Most of the images at the beginning of "The Seafarer" refer to what?

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Lori Steinbach eNotes educator| Certified Educator

The Anglo-Saxon poem "The Seafarer" is one hundred and twenty-four lines long; the first twenty five of them are thematically linked and can therefore be considered "the beginning," as you mention in your question. In those first twenty-five lines, most of the imagery centers around the cold conditions which cause the seaman such misery. 

The deep coldness of the sea is seen over and over in the sensory imagery of this section of the poem. The sailor is "sweating in the cold" during his time at watch, his feet are "cast in icy bands" and tied down with "icy chains." The sea itself is "ice-cold," "hung with icicles" and fraught with "freezing waves."

            This tale is true, and mine. It tells 
            How the sea took me, swept me back 
            And forth in sorrow and fear and pain, 
            Showed me suffering in a hundred ships, 
5          In a thousand ports, and in me. It tells 
            Of smashing surf when I sweated in the cold 
            Of an anxious watch, perched in the bow 
            As it dashed under cliffs. My feet were cast 
            In icy bands, bound with frost, 
10        With frozen chains, and hardship groaned 
            Around my heart. Hunger tore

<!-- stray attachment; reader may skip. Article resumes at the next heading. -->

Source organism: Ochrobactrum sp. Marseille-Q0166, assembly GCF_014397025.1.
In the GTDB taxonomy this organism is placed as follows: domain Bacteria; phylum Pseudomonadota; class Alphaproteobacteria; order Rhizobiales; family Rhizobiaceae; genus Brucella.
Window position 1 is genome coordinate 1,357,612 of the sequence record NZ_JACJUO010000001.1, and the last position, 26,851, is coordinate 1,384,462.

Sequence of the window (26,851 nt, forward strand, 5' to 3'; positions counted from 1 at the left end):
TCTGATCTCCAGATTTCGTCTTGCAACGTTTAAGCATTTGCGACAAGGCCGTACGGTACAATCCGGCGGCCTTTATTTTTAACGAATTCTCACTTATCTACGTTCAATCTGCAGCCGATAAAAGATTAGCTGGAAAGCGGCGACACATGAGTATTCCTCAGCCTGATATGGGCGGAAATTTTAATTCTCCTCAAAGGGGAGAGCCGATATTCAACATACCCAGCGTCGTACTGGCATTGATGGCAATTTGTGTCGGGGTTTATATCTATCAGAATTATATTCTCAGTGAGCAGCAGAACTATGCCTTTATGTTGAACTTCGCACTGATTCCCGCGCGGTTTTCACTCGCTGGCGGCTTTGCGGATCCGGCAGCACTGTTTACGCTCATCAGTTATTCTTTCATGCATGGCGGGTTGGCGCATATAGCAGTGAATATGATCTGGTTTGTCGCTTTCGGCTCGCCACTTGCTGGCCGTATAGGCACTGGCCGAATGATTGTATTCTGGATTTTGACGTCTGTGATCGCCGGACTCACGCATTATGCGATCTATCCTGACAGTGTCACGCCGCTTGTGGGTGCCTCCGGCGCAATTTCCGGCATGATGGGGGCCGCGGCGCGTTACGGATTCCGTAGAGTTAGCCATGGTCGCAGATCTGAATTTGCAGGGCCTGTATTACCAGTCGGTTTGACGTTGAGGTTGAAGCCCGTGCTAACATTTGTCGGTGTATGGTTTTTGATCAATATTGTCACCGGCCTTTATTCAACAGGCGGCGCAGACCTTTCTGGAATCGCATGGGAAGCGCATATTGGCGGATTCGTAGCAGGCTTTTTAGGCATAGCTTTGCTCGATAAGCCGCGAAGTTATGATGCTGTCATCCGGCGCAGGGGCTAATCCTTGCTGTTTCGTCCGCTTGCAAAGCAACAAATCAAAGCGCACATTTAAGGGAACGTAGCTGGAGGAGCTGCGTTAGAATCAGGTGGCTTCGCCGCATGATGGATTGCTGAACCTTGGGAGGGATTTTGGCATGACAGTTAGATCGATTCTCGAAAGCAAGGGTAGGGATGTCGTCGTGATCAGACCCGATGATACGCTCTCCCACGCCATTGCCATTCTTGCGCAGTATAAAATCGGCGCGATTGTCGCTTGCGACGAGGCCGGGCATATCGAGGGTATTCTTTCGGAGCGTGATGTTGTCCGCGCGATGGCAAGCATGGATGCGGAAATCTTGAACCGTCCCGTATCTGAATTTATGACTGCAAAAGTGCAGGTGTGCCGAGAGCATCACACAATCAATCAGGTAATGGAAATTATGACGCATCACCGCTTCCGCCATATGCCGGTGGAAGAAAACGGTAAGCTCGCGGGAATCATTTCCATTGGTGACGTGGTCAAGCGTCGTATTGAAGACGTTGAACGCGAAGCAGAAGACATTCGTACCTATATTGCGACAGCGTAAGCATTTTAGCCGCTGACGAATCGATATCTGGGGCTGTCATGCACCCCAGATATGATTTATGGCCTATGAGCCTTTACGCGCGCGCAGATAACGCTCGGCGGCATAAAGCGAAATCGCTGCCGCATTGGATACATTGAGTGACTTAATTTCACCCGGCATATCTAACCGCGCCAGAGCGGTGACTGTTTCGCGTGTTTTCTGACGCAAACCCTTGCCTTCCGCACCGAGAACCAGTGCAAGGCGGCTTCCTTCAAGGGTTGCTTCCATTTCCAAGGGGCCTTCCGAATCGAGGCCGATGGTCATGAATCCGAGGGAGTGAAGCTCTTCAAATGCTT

At my sea-weary soul. No man sheltered 
            On the quiet fairness of earth can feel 
            How wretched I was, drifting through winter 
15        On an ice-cold sea, whirled in sorrow, 
            Alone in a world blown clear of love, 
            Hung with icicles. The hailstorms flew. 
            The only sound was the roaring sea, 
            The freezing waves.

As bad as the physical cold is for him, the figurative coldness he finds from being at sea makes him feel just as wretched. This emotional freezing is shown through much pain and suffering, and the icy conditions on the outside matches the emotional numbness inside of him. He is "[a]lone in a world blown clear of love" and instead of laughter and love (friendship and camaraderie) he only hears the screams of terns and eagles. 

            ...The song of the swan 
20        Might serve for pleasure, the cry of the sea-fowl, 
            The death-noise of birds instead of laughter, 
            The mewing of gulls instead of mead. 
            Storms beat on the rocky cliffs and were echoed 
            By icy-feathered terns and the eagle’s screams; 
25        No kinsman could offer comfort there, 
            To a soul left drowning in desolation.  

The speaker of this poem leaves little doubt about the miseries of living life on the seas, as his opening lines are replete with images of physical and emotional cold and misery; however, he will soon make it clear that this life, despite its miseries, is one he loves.